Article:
What Is Dyspraxia?

What Is Dyspraxia?

Dr. Sara Murphy, Occupational Therapist
Dyspraxia is a neurological disorder that affects fine and gross motor skills, memory, judgment, perception, information processing and other cognitive abilities. The specific cause is unknown. The most common form of dyspraxia is developmental coordination disorder (DCD), and the terms are often used interchangeably. Because it can affect so many different areas of the brain and body, dyspraxia takes different forms in different people.
Dyspraxia is recognized in early childhood and continues into adulthood. It often coexists with other disorders, such as ADHD, dyslexia and autism. Although dyspraxia is not a learning disorder, it affects the ability to learn and to participate fully in routine academic and social activities. It can adversely affect behavior, language abilities, social acceptance and self-esteem.

A child with dyspraxia typically presents by missing motor milestones that require coordination such as tying shoes or riding a tricycle. Those missing abilities may impede participation for self-care and play. Other limitations may include difficulty with dressing, eating using utensils, bathing, handwriting, using scissors and grasping. Playing games that require catching, throwing, running, jumping or kicking are difficult for children with dyspraxia.

Dyspraxia may result in poor executive functioning, sequencing and timing, generalizing learned skills to new or different tasks and spatial and perceptual errors. It often causes children to be easily distracted, or a child may be easily frustrated and unwilling to try new things based on previous failures.

Diagnosis for dyspraxia is made by medical professionals such as developmental-behavioral or neurological pediatricians and child psychiatrists. Commonly, children are evaluated at five and six years of age for cognitive and motor skills. Children with decreased fine motor skills often require and seek increased sensory input to prompt a response. Children with dyspraxia often have difficulty expressing opinions and being assertive.
Occupational Therapist’s role in treatment
A multi-disciplinary team that includes occupational, physical and speech-language therapists, psychologists and teachers can all help address issues with dyspraxia.

Occupational Therapists will commonly use motor skill intervention, sensory integration and cognitive behavior strategies to treat dyspraxia. Treatment may be remedial or compensatory. A compensatory example would be for parents to have children use shirts that are pullovers until a child masters fastening skills with buttons and zippers. A remedial approach would be breaking down an activity to practice individual components of a task, such as tying a shoe, then building to complete the whole activity.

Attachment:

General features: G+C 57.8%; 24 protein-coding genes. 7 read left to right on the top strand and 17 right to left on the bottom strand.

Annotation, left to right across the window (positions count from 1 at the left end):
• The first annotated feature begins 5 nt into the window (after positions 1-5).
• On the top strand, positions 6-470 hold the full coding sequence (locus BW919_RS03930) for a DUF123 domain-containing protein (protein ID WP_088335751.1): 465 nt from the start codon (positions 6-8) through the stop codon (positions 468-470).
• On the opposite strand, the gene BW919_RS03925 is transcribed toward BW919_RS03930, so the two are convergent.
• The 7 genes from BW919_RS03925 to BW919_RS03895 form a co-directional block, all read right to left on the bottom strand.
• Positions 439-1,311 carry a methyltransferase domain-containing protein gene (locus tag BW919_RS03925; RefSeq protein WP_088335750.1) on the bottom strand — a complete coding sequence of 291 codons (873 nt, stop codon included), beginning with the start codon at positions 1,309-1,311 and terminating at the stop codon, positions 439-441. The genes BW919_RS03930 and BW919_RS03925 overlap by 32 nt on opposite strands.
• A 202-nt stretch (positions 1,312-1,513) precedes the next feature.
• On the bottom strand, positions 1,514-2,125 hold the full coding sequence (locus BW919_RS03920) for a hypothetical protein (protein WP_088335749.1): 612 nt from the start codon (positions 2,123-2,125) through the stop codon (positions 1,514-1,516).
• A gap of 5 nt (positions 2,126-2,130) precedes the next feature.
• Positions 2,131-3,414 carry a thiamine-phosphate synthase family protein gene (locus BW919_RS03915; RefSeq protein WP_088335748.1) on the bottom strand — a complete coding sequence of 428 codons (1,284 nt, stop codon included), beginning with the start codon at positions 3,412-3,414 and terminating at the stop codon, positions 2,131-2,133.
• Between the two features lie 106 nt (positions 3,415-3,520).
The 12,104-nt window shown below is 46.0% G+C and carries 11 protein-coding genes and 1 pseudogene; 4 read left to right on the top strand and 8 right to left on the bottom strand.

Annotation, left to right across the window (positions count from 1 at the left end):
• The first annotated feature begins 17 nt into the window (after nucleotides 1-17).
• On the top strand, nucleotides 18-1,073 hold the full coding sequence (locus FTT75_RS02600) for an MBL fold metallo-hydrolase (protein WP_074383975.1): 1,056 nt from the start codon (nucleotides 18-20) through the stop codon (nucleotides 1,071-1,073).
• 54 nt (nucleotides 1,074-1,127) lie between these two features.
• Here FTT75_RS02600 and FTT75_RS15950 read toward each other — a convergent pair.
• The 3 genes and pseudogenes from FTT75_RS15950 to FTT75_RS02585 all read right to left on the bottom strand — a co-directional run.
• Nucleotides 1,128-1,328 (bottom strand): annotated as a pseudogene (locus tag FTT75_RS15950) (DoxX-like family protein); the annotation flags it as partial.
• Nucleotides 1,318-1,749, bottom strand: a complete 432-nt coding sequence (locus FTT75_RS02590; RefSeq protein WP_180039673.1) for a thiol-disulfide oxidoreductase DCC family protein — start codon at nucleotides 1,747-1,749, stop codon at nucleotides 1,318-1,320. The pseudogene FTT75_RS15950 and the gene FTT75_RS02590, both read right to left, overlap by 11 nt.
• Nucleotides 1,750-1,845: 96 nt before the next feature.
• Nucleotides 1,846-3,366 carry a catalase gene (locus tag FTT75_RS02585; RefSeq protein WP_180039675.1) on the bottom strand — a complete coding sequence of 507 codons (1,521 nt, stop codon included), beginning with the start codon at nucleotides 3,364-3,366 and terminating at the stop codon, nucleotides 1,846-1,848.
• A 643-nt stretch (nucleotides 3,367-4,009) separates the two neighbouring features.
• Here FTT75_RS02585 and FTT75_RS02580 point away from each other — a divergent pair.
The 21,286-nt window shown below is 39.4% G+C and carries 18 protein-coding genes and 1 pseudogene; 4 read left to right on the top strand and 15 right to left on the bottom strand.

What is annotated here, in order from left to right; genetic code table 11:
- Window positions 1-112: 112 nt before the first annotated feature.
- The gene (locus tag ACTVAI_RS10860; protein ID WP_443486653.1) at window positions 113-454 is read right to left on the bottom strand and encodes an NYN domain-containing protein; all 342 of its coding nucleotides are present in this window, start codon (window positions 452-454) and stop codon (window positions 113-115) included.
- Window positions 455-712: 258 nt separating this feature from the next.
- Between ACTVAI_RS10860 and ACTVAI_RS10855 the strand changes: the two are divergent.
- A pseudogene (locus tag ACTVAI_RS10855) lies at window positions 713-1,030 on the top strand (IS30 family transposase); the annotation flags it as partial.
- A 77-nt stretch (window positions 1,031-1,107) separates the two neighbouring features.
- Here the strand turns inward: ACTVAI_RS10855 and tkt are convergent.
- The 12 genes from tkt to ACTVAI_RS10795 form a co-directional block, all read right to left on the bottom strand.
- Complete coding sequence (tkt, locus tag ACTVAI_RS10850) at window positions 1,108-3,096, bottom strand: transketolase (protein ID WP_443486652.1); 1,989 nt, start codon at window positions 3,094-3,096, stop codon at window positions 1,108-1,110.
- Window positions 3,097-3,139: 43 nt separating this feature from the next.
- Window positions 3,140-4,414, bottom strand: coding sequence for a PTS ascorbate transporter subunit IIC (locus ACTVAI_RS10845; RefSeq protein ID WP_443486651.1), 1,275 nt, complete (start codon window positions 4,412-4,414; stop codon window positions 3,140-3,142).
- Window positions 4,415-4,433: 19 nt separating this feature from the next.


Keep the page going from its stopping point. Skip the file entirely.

For people with DCD, detecting when and how their body is moving in space is difficult. One remedial method used to assist sensory integration is kinesthesia, in which imagery describes movement; for example, saying “feel the ball leave your hand.” Other strategies include cognitive approaches such as asking a child to repeat instructions, using organizational
strategies such as checklists or talking out different scenarios a child may encounter. A child’s environment can be modified to decrease distractions as well.

Children with dyspraxia will not progressively lose coordination, but they do require treatment to improve or they likely will remain as they are currently functioning.

Home programs for chores can be developed for children who need to improve strength, balance and coordination. For instance, activities can include making a grocery list, setting the table, doing the laundry and helping to prepare meals.

If you have questions regarding your child’s fine or gross motor skills, or any other issue described here, please speak to your pediatrician about a referral for an occupational therapy evaluation.

American Psychiatric Association. (2013). Diagnostic and statistical manual of mental disorders (DSM-5®). American Psychiatric Pub.

Chung, E. Y. H. (2018). Unveiling Issues Limiting Participation of Children with Developmental Coordination Disorder: From Early Identification to Insights for Intervention. Journal of Developmental and Physical Disabilities, (303), 373-389.

Psychology Today. (2017). www.psychologytoday.com/us/conditions/dyspraxia
Reed, K. L. (2014). Quick reference to occupational therapy. Austin, Tx: Pro-Ed.
Tamplain, P. (2019). Understanding developmental coordination disorder (DCD). www.understood.org/en/learning-thinking-differences/child-learning-disabilities/dyspraxia/understanding-developmental-coordination-disorder-dcd

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